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Determining Reaction Active Sites for CO2 Electroreduction

In recent times, the transformation and utilization of renewable energy have become increasingly important for progress toward environmental and energy sustainability.

Determining Reaction Active Sites for CO2 Electroreduction.
(a) Synthetic schematic diagram of Bi/Bi2O3. (b) Time-dependent Raman spectra at −1.01 V vs. RHE. (c) Potential-dependent Raman spectra in the CO2-saturated electrolyte. (d) Linear sweep voltammetry curve in 0.5 M NaHCO3 solution saturated with Ar/CO2 for CO2RR test. (e) DFT calculation result of Bi-based catalysts on CO2 reduction process. Image Credit: Hongbo Wang, Chongyang Tang, Bo Sun, Jiangchao Liu, Yan Xia, Wenqing Li, Changzhong Jiang, Dong He, Xiangheng Xiao.

However, the use of occasional wind and solar energy will result in high electricity storage costs. Electrocatalytic CO2 reduction reaction (CO2RR) technology has attracted a lot of attention as it converts CO2 into high-value-added products for carbon neutralization and energy storage.

Scientists eventually realized that these metal compounds underwent dynamic structural evolution during the reduction process, which could result in the ambiguity of active species as the CO2RR research progressed.

More notably, external environmental factors severely limit the micromorphology and structure of the catalyst (it is affected by external potential, electrolytes, and other factors). There is a pressing need to use in-situ spectroscopic characterizations to monitor its true evolutionary process and aid in the establishment of a true active electronic structure model.

The preceding is extremely important for studying the structure-activity relationship and identifying the reaction active sites in the CO2RR system.

The research group, led by Professor Xiangheng Xiao of Wuhan University’s School of Physics and Technology, published their findings in a study in the International Journal of Extreme Manufacturing.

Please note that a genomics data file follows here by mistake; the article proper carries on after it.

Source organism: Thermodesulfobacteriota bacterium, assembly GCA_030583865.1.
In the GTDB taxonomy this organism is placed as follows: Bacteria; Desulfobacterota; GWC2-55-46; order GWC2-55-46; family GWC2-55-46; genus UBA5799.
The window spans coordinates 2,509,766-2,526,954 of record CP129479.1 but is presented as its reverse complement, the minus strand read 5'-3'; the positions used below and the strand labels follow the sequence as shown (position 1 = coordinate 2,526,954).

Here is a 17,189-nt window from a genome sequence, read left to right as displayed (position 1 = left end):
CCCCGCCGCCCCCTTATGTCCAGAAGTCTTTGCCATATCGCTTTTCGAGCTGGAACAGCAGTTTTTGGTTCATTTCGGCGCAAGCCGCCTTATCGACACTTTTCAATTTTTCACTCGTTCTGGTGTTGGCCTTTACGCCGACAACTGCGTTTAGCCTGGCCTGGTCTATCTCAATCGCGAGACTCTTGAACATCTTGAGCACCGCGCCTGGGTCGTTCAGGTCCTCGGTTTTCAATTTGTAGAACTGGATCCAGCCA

The surface reconstruction process of Bi2O3 nanoparticle catalysts in CO2 electroreduction was extensively investigated using in-situ Raman spectroscopy, as well as the internal reaction process.

In CO2 electroreduction, the surface reconstruction of the catalyst was first characterized using ex-situ techniques and in-situ Raman spectroscopy. The results revealed that the Bi2O3 nanoparticles were converted into two-dimensional thin-layer Bi/Bi2O3 nanosheets (4-6 nm). In the electrocatalytic process, it is regarded as the active phase.

The catalytic performance of the Bi/Bi2O3 nanosheets was good, with a Faraday efficiency (FE) of 94.8% for formate and a current density of 26 mA cm-2 at -1.01 V while maintaining a 90% FE over a broad possible range and long-term stability.

Theoretical calculations support the assertion that the enhanced performance is due to the improved bonding state of the surface Bi-Bi, which stabilized the adsorption of the key intermediate OCHO* and therefore elevated format production.

These researchers summarize the benefits and features:

1. The evolution process of Bi2O3 nanoparticles to Bi/Bi2O3 nanosheets is successfully detected by in-situ Raman combined with ex-situ characterization methods;

2. It is verified that Bi/Bi2O3 nanosheets are the real active phase in CO2 electroreduction and have high-efficiency formate production capacity;

3. Theoretical calculations indicate that the CO2 electroreduction activity originates from the electron-rich state of surface-exposed Bi supplied by the Bi2O3 substrate.”

This work explores the structural evolution of the catalyst under cathode conditions and constructs a model to understand the origin of the activity, which provides a reference for the rational design of the CO2 reduction electrocatalyst and the future theoretical research of the activity mechanism,” the scientists estimate.

Journal Reference:

Wang, H., et al. (2022) In-situ structural evolution of Bi2O3 nanoparticle catalysts for CO2 electroreduction. International Journal of Extreme Manufacturing.


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